Health

Budget 2018 gives AMR a miss despite being a public health threat  

With no funds allocated for Antimicrobial Resistance, it will be challenge to implement Strategic National Action Plan

 
By Rajeshwari Sinha
Last Updated: Friday 02 February 2018
Appropriate farm waste disposal practices will help farmers tackle antimicrobial resistance. Credit: Wikimedia Commons
Appropriate farm waste disposal practices will help farmers tackle antimicrobial resistance. Credit: Wikimedia Commons Appropriate farm waste disposal practices will help farmers tackle antimicrobial resistance. Credit: Wikimedia Commons

Finance Minister Arun Jaitley’s budget speech covered major initiatives in the health sector, including the National Health Protection Scheme—the world's largest health scheme—and improved accessibility to quality medical education and health care. However, he did not mention Antimicrobial Resistance (AMR), a global public health threat and a national health emergency.

Globally, by 2050, AMR is estimated to lead to lost outputs worth US$100 trillion. Research by the World Bank also shows that AMR could cause low-income countries to lose more than 5 per cent of their GDP and push up to 28 million people, mostly in developing countries, into poverty by 2050. There has been an ongoing global effort to curbing AMR. The effort has come in not just from the governments of the respective countries, but also from intergovernmental organisations, civil society organisations, scientists, policymakers, regulators as well as industries.

The Strategic National Action Plan (NAP) on AMR 2017-2021 is already in place and is on its way to being operationailsed.  Implementation of NAP at the ground level will largely depend on availability of resources, the paucity of which has been a much talked about issue in developing countries, including India. However, the India’s detailed budget for the Department of Health and Family Welfare shows no funds allocated to AMR. This is even surprising since previous year’s budget (2017-18) had at least Rs 1.16 crore allocated. It will be interesting to see how, in this scenario, the Ministry of Health and Family Welfare leads implementation of the NAP, which is said to be a comprehensive and aggressive plan.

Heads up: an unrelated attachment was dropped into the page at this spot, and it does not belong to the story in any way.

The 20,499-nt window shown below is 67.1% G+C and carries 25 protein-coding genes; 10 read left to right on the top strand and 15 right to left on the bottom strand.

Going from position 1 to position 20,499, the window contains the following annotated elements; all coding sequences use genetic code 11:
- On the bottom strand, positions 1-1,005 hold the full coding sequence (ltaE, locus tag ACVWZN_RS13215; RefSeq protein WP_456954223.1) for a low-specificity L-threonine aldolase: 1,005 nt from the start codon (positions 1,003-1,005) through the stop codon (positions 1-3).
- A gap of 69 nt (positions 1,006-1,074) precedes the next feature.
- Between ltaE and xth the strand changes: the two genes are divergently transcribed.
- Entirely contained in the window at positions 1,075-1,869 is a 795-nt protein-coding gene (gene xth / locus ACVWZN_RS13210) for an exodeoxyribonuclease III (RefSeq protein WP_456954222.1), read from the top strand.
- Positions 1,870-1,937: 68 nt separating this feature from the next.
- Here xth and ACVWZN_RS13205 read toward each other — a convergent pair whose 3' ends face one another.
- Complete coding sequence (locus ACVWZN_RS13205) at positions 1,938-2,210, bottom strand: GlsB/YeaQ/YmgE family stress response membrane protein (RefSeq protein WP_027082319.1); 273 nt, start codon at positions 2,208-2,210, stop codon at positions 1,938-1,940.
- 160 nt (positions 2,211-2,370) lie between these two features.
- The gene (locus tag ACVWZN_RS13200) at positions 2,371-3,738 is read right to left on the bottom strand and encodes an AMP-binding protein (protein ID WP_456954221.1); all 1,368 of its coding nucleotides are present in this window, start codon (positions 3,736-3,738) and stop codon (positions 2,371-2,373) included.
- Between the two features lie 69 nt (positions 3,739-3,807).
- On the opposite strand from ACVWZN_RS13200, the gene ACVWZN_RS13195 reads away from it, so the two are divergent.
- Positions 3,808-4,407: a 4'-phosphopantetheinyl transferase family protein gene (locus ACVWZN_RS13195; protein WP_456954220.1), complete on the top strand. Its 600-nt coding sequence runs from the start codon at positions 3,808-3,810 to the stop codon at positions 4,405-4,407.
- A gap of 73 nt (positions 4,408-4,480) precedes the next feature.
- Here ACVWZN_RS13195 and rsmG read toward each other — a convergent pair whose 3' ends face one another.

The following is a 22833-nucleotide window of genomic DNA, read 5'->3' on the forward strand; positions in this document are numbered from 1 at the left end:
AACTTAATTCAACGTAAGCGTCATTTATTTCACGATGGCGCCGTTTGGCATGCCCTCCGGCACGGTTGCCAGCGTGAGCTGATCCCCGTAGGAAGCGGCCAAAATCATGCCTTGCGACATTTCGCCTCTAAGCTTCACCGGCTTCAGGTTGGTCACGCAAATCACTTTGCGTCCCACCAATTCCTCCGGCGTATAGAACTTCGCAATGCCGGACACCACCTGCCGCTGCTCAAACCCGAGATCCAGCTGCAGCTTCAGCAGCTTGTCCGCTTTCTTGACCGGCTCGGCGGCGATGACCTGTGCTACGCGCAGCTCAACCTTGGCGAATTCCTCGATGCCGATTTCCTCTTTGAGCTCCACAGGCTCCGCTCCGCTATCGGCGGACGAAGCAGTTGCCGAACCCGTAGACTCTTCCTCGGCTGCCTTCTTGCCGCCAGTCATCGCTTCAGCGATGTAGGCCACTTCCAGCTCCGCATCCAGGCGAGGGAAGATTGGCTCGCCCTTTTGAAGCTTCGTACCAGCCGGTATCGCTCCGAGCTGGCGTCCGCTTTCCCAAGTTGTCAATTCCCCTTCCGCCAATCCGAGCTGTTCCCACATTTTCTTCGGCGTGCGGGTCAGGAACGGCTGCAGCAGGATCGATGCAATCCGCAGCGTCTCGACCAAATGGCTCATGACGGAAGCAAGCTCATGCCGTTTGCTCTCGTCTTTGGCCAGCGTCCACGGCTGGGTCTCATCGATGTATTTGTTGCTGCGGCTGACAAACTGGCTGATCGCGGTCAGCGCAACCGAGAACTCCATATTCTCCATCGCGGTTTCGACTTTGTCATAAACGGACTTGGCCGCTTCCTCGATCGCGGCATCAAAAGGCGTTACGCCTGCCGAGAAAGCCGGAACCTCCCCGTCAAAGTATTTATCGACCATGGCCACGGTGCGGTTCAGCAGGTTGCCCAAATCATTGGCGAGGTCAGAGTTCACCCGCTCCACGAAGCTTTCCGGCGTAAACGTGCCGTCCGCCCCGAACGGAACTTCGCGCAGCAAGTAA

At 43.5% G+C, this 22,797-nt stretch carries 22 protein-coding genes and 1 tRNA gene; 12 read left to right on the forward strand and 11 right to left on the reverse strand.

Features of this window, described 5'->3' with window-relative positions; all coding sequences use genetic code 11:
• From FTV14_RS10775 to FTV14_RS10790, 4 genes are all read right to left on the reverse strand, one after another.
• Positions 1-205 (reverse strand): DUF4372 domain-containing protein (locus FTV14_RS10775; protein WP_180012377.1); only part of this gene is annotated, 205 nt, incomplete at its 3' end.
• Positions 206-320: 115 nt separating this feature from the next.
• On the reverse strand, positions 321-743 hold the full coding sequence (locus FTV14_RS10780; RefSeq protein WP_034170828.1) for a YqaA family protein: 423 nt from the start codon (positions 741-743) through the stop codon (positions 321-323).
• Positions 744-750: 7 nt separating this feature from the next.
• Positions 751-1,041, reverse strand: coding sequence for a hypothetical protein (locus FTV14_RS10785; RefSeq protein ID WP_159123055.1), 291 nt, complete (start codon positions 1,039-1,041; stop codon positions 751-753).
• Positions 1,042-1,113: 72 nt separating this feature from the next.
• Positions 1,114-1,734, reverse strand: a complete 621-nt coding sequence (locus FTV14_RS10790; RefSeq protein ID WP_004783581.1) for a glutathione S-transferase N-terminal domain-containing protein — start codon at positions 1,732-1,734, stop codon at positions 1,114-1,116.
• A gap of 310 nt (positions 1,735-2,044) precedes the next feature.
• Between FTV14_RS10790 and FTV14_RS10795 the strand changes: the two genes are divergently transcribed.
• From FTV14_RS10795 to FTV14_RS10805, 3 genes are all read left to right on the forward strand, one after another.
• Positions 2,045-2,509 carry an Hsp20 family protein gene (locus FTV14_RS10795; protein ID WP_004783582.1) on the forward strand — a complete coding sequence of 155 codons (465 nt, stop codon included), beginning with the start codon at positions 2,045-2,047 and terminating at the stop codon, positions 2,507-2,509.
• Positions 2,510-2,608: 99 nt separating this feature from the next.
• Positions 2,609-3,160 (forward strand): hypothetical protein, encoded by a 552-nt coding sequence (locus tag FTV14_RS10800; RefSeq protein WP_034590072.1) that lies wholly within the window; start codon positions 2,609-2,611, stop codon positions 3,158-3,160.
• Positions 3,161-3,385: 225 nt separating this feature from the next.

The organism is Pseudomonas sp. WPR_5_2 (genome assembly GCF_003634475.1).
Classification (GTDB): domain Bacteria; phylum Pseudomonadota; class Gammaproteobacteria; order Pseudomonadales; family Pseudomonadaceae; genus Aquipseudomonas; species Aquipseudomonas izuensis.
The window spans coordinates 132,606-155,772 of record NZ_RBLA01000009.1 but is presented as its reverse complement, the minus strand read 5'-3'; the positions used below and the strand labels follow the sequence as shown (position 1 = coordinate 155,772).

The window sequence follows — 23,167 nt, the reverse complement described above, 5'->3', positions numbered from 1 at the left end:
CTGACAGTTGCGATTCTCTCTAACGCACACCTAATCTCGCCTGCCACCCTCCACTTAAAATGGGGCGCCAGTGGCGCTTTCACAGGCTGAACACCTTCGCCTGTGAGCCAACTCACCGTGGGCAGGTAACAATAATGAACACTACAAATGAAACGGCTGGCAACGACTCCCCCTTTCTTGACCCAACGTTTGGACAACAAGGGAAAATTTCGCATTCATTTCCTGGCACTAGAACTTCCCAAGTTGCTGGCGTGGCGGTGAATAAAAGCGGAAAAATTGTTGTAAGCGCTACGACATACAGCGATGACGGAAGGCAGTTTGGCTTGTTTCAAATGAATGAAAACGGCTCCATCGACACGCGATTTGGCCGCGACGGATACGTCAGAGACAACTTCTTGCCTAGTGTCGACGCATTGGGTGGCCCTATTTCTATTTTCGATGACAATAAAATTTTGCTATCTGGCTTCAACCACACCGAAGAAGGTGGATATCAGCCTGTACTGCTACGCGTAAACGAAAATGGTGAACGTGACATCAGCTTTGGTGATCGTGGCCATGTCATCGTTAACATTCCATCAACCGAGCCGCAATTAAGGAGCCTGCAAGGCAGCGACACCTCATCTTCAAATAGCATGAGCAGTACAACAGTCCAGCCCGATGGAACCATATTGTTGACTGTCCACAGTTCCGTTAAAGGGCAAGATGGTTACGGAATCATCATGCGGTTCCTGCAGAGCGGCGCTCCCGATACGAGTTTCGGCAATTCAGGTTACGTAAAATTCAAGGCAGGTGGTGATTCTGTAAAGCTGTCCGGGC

Nonetheless, the allocation of Rs 10,000 crore for infrastructure development in fisheries, aquaculture and animal husbandry sector brings a ray of hope.

Research suggests that farm waste, especially litter or manure, has been a reservoir of resistant bacteria in the environment. It will be useful that apart from development of livestock/fisheries sector, part of this fund—Fisheries and Aquaculture Infrastructure Development Fund (FAIDF) and Animal Husbandry Infrastructure Development Fund (AHIDF)—is directed at development of systems for curbing  AMR in livestock and fisheries sector. For instance, the possibility of developing in-house biogas generation plants or common biogas generation plant could be explored to manage waste and control pollution from farms.

Additional support in this initiative through national-level programme that promotes biosecurity and appropriate farm waste disposal practices will be beneficial to smallholder farmers. India is one of the largest producers of milk and meat and also one of their largest exporters. Appropriate investment in rearing of food animals and farm waste management in the context of AMR, will therefore be crucial not just to help address this public health challenge, but also help improve our farming practices and exports.

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